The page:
Unmet Sexual Needs Can Leave People Less Satisfied With Their Relationship — But Having A Responsive Partner Mitigates This Effect

By Emma Young

“For better or worse, romantic partners usually have to rely heavily on each other to fulfil their sexual needs.” So begins a new paper that attempts to plug a gap in understanding sexual ideals — and what might buffer against dissatisfaction if reality doesn’t quite match.

Sexual incompatibilities are not only common, but are difficult to resolve even with couples therapy, note Rhonda N. Balzarini at York University and colleagues in their paper in the Journal of Personality and Social Psychology: Interpersonal Relations and Group Processes. Despite this, there’s been only limited work to understand precisely what constitutes an individual’s ideal sex life. Earlier work has generally focused on narrow aspects, such as how often a person would ideally like to have sex, or on levels of sexual desire. For this new research, the team developed a broader, 30-item Sexual Ideals Scale, which asks about specific behaviours (“My partner engages in oral sex with me as much as I want my ideal partner to”, for example) but also about the importance of feeling safe and in love, or of dirty talk, for instance. 

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Describing Groups To Children Using Generic Language Can Accidentally Teach Them Social Stereotypes

By Matthew Warren

When we talk to children about the characteristics of boys and girls, our word choice and syntax can profoundly shape what they take away from the conversation. Even attempts to dispel stereotypes can backfire: as we recently reported, telling kids that girls are “as good as” boys at maths can actually leave them believing that boys are naturally better at the subject and that girls have to work harder.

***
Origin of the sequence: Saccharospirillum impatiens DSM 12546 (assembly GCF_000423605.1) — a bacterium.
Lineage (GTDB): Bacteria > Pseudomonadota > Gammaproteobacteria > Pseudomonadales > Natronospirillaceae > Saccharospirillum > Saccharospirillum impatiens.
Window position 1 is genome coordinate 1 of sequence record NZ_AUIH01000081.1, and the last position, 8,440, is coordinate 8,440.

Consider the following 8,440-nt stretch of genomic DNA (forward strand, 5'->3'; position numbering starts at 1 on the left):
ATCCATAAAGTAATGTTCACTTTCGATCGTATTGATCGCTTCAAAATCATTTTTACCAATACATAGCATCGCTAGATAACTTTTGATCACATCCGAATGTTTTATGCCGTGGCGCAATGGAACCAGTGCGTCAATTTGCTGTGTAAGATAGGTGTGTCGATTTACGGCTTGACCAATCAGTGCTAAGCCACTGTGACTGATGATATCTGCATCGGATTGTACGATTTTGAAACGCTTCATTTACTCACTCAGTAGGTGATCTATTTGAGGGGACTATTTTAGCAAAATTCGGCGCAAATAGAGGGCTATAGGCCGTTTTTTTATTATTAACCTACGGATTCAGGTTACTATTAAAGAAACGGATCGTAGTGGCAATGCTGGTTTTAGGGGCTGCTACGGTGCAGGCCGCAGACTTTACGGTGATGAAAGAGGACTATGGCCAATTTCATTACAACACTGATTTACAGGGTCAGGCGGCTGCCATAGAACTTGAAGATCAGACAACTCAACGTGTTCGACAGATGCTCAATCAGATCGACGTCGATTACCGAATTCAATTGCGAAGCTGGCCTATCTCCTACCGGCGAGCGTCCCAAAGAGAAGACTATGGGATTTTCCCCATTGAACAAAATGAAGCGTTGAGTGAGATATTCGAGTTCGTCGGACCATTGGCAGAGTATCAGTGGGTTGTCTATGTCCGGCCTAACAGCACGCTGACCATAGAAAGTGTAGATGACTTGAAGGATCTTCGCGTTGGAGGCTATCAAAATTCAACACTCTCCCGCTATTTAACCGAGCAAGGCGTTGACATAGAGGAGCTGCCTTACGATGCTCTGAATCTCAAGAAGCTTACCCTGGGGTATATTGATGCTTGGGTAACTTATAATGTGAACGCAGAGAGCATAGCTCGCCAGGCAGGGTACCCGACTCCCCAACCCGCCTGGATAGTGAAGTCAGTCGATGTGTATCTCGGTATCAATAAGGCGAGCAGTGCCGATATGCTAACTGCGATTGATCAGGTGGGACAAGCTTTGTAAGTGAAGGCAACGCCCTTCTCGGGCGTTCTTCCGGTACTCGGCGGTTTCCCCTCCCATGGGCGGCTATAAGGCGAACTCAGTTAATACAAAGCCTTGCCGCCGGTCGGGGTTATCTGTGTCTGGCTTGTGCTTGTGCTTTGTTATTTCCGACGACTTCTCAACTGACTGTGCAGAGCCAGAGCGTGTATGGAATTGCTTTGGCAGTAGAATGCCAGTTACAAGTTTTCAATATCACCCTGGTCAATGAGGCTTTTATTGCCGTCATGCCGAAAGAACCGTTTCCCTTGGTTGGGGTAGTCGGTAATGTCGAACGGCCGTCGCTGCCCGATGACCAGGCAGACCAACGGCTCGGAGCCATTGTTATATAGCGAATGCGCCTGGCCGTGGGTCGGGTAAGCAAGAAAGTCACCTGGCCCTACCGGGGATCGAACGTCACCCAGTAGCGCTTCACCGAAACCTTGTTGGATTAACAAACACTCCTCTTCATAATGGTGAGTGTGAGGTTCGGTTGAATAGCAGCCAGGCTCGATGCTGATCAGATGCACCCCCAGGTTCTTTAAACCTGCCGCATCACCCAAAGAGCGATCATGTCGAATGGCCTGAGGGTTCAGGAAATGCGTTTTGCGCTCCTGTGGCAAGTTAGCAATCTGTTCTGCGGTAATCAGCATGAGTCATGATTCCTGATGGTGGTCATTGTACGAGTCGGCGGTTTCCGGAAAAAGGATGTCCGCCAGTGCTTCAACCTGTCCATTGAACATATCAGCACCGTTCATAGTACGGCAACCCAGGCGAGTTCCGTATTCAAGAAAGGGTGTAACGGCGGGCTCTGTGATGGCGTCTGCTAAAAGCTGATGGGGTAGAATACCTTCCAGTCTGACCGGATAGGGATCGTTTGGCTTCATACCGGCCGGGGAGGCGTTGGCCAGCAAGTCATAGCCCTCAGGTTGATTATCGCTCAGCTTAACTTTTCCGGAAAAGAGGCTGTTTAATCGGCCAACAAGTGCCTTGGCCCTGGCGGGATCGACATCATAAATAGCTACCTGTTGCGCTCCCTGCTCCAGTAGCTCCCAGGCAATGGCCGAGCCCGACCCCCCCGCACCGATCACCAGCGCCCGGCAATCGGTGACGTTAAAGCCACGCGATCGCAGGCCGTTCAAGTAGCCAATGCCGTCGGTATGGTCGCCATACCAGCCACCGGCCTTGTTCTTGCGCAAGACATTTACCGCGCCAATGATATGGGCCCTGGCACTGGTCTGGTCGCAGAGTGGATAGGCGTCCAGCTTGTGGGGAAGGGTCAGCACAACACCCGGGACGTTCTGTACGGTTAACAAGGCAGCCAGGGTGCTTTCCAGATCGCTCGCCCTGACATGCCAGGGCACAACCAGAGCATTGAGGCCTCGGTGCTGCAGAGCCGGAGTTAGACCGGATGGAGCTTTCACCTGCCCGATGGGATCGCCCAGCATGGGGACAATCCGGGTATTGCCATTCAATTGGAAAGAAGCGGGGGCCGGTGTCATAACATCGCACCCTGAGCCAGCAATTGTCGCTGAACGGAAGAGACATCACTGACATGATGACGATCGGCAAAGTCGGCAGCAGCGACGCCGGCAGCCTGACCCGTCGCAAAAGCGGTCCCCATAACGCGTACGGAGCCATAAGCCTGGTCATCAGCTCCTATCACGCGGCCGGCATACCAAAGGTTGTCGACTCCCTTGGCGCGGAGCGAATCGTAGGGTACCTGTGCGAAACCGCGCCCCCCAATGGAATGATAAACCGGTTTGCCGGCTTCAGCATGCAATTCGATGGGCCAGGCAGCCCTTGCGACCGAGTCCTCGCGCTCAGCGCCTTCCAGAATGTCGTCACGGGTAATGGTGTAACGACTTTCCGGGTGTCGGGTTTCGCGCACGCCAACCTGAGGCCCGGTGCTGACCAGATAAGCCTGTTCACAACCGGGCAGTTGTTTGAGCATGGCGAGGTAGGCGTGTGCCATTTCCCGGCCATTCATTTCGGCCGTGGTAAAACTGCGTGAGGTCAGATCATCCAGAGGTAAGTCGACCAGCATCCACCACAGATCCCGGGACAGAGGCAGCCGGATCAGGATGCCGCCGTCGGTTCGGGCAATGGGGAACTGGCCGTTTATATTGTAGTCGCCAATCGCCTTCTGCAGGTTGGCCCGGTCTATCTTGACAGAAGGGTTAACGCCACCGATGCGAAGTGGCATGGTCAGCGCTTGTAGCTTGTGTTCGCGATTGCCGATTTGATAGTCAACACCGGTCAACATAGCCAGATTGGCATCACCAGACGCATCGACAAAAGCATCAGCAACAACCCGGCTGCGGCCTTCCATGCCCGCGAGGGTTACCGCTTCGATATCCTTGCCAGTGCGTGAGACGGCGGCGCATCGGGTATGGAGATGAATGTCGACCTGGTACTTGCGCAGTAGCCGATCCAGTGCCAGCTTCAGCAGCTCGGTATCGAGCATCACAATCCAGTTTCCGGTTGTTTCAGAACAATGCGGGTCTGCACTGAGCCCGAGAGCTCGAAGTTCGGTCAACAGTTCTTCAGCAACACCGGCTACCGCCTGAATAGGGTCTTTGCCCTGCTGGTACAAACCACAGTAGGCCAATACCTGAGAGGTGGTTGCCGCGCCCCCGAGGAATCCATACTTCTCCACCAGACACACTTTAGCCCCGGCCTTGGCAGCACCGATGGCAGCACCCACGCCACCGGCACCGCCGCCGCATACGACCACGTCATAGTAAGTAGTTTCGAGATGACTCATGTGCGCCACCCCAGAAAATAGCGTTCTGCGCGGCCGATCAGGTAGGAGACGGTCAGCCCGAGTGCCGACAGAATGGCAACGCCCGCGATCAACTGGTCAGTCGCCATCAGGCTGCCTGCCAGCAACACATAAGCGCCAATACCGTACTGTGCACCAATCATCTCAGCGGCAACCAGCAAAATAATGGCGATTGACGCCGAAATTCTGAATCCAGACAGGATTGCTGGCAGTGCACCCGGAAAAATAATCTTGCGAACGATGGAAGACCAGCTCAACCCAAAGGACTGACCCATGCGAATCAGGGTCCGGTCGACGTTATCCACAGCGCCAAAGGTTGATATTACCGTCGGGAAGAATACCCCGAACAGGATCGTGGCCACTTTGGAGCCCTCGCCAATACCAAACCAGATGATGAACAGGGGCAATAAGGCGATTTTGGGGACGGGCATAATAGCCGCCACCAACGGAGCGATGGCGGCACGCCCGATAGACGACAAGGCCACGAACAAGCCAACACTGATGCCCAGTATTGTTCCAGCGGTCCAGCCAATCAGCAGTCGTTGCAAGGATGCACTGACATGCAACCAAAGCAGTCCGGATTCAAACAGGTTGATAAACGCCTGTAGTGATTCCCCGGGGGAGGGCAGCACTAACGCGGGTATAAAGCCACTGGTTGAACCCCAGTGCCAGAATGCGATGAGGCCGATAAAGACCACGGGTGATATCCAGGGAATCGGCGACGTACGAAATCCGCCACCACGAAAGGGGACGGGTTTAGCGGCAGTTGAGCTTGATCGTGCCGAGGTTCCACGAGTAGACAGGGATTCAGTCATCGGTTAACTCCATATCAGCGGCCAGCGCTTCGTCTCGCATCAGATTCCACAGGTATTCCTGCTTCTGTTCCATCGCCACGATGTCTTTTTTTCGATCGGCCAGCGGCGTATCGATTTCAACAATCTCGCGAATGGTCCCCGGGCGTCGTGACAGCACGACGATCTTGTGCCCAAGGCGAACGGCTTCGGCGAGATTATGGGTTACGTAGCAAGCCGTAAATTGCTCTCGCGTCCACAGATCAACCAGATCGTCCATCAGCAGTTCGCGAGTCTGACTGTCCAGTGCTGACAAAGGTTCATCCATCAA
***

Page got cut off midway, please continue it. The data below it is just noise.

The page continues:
Other work has shown that “generic” language can also perpetuate stereotypes: saying that boys “like to play football”, for instance, can make children believe that all boys like to play football, or that liking football is a fundamental part of being a boy.

Now a study in Psychological Science shows that when kids hear this kind of generic language, they don’t just make assumptions about the group that is mentioned — they also make inferences about unmentioned groups. That is, if children hear that boys like to play football, they might deduce that girls do not.

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Opinions Based On Feelings Are Surprisingly Stable

By Emily Reynolds

Emotional states can be fleeting and somewhat inexplicable — you can feel great one minute and down in the dumps the next, sometimes for no apparent reason. It follows, then, that opinions based on emotion are likely to be equally fleeting: if you’re in a bad mood when you take part in a survey or review a product, then surely the attitudes measured and recorded will be just as transient too.